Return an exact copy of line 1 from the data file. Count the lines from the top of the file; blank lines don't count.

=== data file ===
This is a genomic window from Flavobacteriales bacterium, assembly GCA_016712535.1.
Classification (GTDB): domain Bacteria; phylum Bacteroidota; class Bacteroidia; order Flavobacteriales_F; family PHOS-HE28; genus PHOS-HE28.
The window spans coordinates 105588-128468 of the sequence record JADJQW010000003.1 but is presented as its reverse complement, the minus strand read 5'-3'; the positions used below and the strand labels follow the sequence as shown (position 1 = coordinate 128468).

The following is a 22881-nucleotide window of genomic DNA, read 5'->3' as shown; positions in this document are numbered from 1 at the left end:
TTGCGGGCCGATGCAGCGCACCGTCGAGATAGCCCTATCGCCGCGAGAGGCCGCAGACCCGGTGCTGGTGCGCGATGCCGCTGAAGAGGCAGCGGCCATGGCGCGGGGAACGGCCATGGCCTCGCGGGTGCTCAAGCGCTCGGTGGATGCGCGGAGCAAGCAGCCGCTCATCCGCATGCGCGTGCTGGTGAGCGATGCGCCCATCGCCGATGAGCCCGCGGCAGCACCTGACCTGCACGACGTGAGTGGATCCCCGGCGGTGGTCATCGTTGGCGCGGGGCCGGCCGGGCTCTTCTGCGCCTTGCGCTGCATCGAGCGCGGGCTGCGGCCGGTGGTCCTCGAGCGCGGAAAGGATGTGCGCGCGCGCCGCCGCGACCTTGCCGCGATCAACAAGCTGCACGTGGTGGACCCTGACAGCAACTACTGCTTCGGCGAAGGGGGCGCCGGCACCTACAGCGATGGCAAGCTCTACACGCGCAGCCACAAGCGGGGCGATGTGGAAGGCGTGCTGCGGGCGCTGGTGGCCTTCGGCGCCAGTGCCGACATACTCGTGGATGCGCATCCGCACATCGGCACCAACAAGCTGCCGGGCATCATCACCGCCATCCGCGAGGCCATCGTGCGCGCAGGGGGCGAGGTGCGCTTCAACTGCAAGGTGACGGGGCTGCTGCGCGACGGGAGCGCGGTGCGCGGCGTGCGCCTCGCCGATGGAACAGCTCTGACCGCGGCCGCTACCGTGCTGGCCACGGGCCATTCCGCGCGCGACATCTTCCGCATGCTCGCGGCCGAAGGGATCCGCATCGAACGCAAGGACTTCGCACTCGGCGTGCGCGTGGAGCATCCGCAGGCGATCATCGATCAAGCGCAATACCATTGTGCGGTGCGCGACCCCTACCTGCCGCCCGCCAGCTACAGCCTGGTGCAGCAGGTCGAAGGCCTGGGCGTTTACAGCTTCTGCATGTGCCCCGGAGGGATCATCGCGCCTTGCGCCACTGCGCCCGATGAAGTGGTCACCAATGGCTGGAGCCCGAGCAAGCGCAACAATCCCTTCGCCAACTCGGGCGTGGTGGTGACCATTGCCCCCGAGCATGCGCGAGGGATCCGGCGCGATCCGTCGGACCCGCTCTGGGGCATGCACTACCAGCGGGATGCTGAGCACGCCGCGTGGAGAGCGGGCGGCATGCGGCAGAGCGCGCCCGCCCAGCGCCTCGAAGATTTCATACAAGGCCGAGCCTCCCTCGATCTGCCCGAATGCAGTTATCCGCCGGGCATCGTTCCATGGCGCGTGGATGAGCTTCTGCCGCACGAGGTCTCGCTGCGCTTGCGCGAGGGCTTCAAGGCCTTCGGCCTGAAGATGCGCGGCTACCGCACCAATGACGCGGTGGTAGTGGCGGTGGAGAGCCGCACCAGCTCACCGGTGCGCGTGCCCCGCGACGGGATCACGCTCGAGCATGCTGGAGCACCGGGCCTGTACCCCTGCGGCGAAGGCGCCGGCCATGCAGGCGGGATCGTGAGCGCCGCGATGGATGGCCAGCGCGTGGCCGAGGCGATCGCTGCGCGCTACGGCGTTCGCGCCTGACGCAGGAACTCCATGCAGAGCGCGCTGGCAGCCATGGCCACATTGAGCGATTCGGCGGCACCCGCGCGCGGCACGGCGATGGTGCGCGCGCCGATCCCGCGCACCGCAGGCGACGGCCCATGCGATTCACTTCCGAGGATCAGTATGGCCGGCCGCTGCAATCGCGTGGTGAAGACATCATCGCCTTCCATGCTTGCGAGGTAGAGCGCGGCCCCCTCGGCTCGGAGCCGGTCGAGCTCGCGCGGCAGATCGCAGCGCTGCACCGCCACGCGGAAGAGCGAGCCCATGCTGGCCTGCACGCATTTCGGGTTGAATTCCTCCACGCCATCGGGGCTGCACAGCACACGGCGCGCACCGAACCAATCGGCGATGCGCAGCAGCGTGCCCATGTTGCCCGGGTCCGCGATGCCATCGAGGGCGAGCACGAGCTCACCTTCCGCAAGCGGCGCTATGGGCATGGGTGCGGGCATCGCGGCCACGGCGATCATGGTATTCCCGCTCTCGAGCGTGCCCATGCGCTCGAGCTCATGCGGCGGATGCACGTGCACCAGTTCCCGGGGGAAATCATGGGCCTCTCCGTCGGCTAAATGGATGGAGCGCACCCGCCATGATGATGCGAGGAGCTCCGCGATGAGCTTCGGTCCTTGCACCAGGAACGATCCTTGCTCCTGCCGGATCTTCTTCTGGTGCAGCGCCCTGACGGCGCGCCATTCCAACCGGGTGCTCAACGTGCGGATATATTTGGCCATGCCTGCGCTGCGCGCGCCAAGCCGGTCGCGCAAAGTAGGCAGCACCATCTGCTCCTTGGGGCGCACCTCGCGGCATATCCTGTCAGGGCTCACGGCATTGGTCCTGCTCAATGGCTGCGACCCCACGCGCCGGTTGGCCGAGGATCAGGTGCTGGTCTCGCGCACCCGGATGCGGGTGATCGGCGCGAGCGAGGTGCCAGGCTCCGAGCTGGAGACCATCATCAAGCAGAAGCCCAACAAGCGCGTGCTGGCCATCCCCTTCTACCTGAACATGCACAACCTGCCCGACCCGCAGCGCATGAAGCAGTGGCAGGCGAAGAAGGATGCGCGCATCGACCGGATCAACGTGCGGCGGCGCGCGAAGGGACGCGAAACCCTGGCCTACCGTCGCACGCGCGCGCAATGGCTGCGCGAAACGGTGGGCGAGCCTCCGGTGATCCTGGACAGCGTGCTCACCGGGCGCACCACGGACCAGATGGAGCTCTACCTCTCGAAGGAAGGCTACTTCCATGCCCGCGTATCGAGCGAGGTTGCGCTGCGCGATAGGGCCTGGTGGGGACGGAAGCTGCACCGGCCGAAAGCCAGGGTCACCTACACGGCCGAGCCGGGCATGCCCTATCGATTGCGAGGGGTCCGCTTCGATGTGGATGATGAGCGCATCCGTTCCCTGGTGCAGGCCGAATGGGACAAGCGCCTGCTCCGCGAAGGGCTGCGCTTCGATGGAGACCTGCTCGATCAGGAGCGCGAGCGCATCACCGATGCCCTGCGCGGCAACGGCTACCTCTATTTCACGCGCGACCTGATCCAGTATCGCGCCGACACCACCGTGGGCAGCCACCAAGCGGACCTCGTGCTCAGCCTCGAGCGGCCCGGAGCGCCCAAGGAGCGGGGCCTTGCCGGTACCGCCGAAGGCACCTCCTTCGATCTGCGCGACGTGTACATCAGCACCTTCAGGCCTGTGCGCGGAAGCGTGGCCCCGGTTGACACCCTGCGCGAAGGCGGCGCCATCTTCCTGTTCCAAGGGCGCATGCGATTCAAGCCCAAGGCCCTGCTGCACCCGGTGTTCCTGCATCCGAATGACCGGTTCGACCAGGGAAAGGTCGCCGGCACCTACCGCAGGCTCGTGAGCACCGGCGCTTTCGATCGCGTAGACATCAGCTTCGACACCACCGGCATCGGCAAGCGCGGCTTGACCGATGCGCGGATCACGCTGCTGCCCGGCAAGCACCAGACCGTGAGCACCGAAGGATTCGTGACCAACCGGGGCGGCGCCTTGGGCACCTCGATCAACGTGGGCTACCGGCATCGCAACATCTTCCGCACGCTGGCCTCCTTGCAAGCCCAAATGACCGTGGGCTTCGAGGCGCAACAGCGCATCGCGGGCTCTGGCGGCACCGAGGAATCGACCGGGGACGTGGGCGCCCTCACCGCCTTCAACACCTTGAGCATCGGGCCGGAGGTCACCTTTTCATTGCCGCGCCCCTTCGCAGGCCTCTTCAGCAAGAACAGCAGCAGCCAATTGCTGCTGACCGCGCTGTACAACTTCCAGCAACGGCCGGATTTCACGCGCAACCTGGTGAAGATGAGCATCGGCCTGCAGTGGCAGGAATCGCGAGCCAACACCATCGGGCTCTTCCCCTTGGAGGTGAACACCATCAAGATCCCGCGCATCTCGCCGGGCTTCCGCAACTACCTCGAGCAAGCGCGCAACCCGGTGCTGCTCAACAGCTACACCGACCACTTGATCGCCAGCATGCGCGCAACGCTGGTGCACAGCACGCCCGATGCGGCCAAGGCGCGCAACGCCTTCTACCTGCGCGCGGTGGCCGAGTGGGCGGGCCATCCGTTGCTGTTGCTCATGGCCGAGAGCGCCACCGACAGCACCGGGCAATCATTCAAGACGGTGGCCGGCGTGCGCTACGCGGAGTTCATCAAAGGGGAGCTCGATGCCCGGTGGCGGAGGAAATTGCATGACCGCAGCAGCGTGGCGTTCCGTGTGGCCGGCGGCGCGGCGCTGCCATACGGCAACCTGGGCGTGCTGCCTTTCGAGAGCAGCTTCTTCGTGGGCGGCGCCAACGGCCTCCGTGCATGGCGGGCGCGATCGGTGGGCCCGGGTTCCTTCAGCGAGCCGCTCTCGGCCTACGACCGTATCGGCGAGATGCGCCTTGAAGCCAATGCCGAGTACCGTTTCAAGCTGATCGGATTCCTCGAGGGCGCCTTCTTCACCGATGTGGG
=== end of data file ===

This is a genomic window from Flavobacteriales bacterium, assembly GCA_016712535.1.